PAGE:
Saturday, December 04, 2004


Creationism has been on my mind a lot, along with its evil twin (well, more evil twin) Intelligent Design.

I recently watched a news clip of a Georgia school board hearing where the creationist contingent won their case to have science textbooks teaching evolution marked with a warning label, like a pack of cigarettes. The pro-label crowd -- mostly women as far as I could see -- yelled and clapped and waved their arms like soccer moms cheering little Jesse's goal. The leader of the group stood there with a proud, defiant and at the same time humble look on her face. It was the look of someone who had challenged a powerful, impersonal establishment on behalf of the underdog, and won.

Erin Brokovich, meet the Scopes Monkey Trial.

The comparison isn't entirely absurd. Williams Jennings Bryan, who argued the anti-Darwin case on behalf of the state of Tennessee, made his political career as a fierce populist, fighting big business, big government, and what he viewed as their corrupt connivance with one another. (He also opposed the jingoist expansionism of the Spanish-American war, one of the few American politicians to do so.) And although some people see "creationists" as agents of an over-reaching Republican agenda, they may view themselves more as victims of a different kind of elitist power base, represented by liberal school boards, the Supreme Court, and the godless, immoral media who control the movies and television programming they and their families watch. Go figure.

However, given the pervasive anti-intellectualism of American life, it's not enough to simply rail at creationists for ignoring the superior logic of science, as opposed to the faith of the local pastor or their own hometown instincts. As our low world-wide ranking in test scores attests, many Americans are not only ignorant of science but actively disinterested in it, however important it may be to their cell phones and satellite dishes and Viagra prescriptions. And let's be honest: of the 45% (45%!) of Americans who do believe in evolution, how many could give a coherent summary of the evidence and arguments? So righteous indignation alone won't win the day (though I'm all for ridicule, e.g. cartoons showing baboons cheerfully endorsing Jerry Falwell's claim of no family relationship whatsoever). We need to pinch our noses and take a hard look at how the cunningly evolved brains of the creationists are working for their herd's survival.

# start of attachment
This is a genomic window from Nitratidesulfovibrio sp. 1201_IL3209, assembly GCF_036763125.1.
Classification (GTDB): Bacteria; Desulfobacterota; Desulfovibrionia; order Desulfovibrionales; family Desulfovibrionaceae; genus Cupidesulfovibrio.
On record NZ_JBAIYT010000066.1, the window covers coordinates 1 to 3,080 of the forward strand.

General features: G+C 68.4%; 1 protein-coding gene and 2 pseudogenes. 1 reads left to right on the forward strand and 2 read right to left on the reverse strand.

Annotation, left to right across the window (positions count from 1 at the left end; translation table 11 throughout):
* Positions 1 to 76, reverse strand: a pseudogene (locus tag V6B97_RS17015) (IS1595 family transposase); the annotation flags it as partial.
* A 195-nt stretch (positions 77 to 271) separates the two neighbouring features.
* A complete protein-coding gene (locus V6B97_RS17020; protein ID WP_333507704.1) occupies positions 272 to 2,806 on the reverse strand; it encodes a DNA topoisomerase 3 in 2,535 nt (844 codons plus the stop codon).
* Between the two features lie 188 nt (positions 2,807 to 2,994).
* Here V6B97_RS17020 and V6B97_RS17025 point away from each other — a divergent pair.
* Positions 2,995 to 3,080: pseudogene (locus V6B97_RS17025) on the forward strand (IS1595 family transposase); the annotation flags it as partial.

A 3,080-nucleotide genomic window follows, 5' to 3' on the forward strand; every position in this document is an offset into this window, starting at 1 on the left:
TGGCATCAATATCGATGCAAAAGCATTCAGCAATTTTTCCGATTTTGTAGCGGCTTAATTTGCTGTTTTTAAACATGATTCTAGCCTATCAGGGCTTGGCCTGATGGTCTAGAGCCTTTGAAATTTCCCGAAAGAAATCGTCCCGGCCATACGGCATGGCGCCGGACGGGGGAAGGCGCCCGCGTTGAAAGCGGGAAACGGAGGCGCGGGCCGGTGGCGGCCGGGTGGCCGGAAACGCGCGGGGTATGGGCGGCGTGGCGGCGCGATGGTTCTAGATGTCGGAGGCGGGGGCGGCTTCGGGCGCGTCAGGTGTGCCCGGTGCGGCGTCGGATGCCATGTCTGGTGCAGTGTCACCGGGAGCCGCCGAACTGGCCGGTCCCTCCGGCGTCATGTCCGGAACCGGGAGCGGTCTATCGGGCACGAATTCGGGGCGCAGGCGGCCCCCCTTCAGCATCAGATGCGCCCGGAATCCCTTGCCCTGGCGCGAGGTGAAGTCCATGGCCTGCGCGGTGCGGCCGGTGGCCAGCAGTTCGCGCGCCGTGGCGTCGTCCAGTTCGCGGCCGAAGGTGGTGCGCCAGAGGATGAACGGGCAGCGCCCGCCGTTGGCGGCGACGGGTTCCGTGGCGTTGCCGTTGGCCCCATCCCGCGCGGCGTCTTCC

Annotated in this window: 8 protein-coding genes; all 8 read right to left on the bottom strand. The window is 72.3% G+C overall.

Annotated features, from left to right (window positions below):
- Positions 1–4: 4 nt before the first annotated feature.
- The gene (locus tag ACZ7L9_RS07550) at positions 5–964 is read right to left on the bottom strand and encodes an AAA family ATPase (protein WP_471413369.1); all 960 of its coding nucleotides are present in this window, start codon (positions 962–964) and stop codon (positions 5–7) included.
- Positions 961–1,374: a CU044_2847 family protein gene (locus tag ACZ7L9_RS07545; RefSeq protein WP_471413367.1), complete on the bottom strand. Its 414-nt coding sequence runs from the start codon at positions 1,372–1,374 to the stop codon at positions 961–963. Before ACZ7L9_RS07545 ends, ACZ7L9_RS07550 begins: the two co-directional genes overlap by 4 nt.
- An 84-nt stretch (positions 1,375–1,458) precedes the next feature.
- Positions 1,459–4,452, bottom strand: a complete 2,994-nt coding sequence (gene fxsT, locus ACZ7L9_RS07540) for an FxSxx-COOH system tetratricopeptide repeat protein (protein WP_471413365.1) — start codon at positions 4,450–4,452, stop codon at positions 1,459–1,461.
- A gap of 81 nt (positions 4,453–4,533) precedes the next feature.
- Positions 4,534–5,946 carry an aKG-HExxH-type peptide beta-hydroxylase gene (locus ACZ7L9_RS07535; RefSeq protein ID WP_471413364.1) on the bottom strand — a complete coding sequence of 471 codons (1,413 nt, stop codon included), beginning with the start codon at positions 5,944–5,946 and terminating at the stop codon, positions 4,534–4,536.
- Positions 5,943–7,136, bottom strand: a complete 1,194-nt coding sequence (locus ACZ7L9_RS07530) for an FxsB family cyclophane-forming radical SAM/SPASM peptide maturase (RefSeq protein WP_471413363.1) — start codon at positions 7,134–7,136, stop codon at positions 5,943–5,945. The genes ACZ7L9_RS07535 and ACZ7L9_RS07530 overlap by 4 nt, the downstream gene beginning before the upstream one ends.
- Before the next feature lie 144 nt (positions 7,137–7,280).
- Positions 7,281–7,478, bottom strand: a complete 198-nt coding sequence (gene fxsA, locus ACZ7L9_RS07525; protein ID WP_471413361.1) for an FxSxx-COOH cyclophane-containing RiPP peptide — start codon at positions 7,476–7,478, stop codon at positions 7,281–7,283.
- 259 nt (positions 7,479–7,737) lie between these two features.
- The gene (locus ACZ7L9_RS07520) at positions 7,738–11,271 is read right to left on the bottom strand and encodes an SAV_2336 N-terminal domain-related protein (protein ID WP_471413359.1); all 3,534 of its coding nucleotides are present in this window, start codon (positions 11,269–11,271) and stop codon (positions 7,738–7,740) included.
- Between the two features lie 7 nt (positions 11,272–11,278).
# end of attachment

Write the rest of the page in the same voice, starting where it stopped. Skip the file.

It's not a monolithic field. The woman in the Georgia school gymnasium, who declared her faith in a literal six day creation, some 4000 years B.C., at least had the virtue of consistency and the courage of her convictions. The advocates of "Intelligent Design," by contrast, are a much more sleazy and intellectually dishonest crowd. This quasi-scientific "re-interpretation" of the evidence of biological history seems to have two primary motives. First, to skirt the church-state issue involved in the Supreme Court's 1987 prohibition on teaching creationism in public schools. Second, to provide cover for those who want to dupe the public or themselves into thinking that that truly open-minded schools should teach a range of "scientific" viewpoints. A recent story on the National Center for Science Education website shows how tricky but also how transparent the advocates of this movement can be.